Beginning this year Frits Bussemaker from CIONET in the Netherlands was invited by Paul Iske, professor Open Innovation at Maastricht University in the Netherlands to join him and 80 other international speakers from Europe, India, China and the US, in Seoul, South Korea to present this April at the K.E.Y. PLATFORM 2016 conference of MoneyToday Media, the biggest publisher in South Korea. South Korea is an impressive country. At the end of the Korean war South Korea was one of the poorest countries in the world and since then experienced one of the fastest growing economies in the world currently ranking 11th by nominal GDP. They call it ‘the miracle of the Han river’. This conference gave Frits a first insight how South Korea got there: a go-get attitude in combination with keeping an eye on the big picture. The overall topic of the conference was Globalization 4.0 or, the Fourth Industrial Revolution as proposed by the World Economic Forum. The conference addressed the topic from different angles like identifying the ‘changing universal human issue’s, the next generation of the global finance industry, the Innovator’s DNA, Media and ‘Algorithms that change the world’. The digital angle was just a small part of the conference. In two seperate presentations I was asked to present the perspective of the Digital Leader and the changing role of the CIO with specific examples from the Finance Industry: the ‘Blended CIO’. A brief outline of the CIO presentation:
William Synott, an American organizational theorist, is generally credited with coining the label “Chief Information officer” in a speech in 1980. At the time organizations had mainframes with just a couple of expert users, 10 years later Client/Server was introduced with the employees as users. Again 10 years later the internet came to live and customers were starting to use the IT systems. All those years, the CIO was end responsible for the Digital Strategy and managing a growing team and budget as the complexity increased. With the emergance of end-user focused technology like Mobile, Social Media and Cloud we see a recent shift from “Do you have a digital Strategy?” to “Is your Strategy Digital?” This subtle change is significant. We are already seeying IT staff and budgets moving outside the IT department and IT becomes a company wide responsibility. The new CIO, who I like to call the Blended CIO, today needs to organize value through collaboration with his peers with which he has a non-hierarchical relationship. The shift happing is from vertical to horizontal management.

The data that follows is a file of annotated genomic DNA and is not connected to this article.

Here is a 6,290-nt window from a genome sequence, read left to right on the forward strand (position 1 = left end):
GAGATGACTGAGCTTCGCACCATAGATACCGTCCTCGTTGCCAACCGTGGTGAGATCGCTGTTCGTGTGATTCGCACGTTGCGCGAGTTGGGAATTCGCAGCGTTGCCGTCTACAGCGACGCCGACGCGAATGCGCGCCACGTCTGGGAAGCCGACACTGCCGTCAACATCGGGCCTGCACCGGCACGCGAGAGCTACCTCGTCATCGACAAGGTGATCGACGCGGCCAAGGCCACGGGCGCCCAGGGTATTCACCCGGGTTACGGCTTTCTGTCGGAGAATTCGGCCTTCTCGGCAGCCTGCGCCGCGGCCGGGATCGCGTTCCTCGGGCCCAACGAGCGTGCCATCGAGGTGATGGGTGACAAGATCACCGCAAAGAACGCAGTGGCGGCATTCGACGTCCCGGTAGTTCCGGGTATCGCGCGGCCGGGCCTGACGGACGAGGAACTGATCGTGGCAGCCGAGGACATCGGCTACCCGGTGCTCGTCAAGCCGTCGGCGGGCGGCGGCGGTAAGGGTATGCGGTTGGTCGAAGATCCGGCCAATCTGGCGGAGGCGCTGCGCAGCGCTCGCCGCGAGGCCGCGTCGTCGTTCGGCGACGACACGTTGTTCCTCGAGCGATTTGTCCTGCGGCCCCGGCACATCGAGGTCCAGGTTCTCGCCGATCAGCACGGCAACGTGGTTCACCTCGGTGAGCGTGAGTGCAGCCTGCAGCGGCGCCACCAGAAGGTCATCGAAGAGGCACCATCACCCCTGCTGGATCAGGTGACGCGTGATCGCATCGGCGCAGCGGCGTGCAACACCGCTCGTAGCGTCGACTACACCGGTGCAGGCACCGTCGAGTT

This shift by the way can be explained by fundamental economic principles: in 1991 Prof. Ronald Coase recieved the Nobel Price for his work on the theory of ‘transaction costs’. It states that an organization can exist when the cost within the organization is cheaper then outside. He basically provided the scientific proof for organizational model als suggested by Frederick Taylor in his 1911 book ‘The principles of Scientific Management’ which gave us the organigram. However, since Coase got his Nobel Price, we got the internet. And the cost of producing something outside dropped so much that the same theory can now be used to explain why hierarchical organizations are shifting to network organizations which organize value together.
The Blended CIO will need to 1) understand both Digital and the Business, how the organization can convert from ‘analog’ to a ‘digital’ business, 2) will have the transfomational skills to drive collaboration of a multidiciplenairy team and 3) must balance the long term goals with the short term needs to make sure everybody in the value chain trusts Digital.
It was a pleasant surprise to observe that more speakers at the conference were talking about the need for co-creation, collaboration, working together, breaking down the barriers, etc. In Frits his opinion going digital will allow this to happen and we as a CIO(NET) community will need the CIO of the future, the Blended CIO, to make it reality.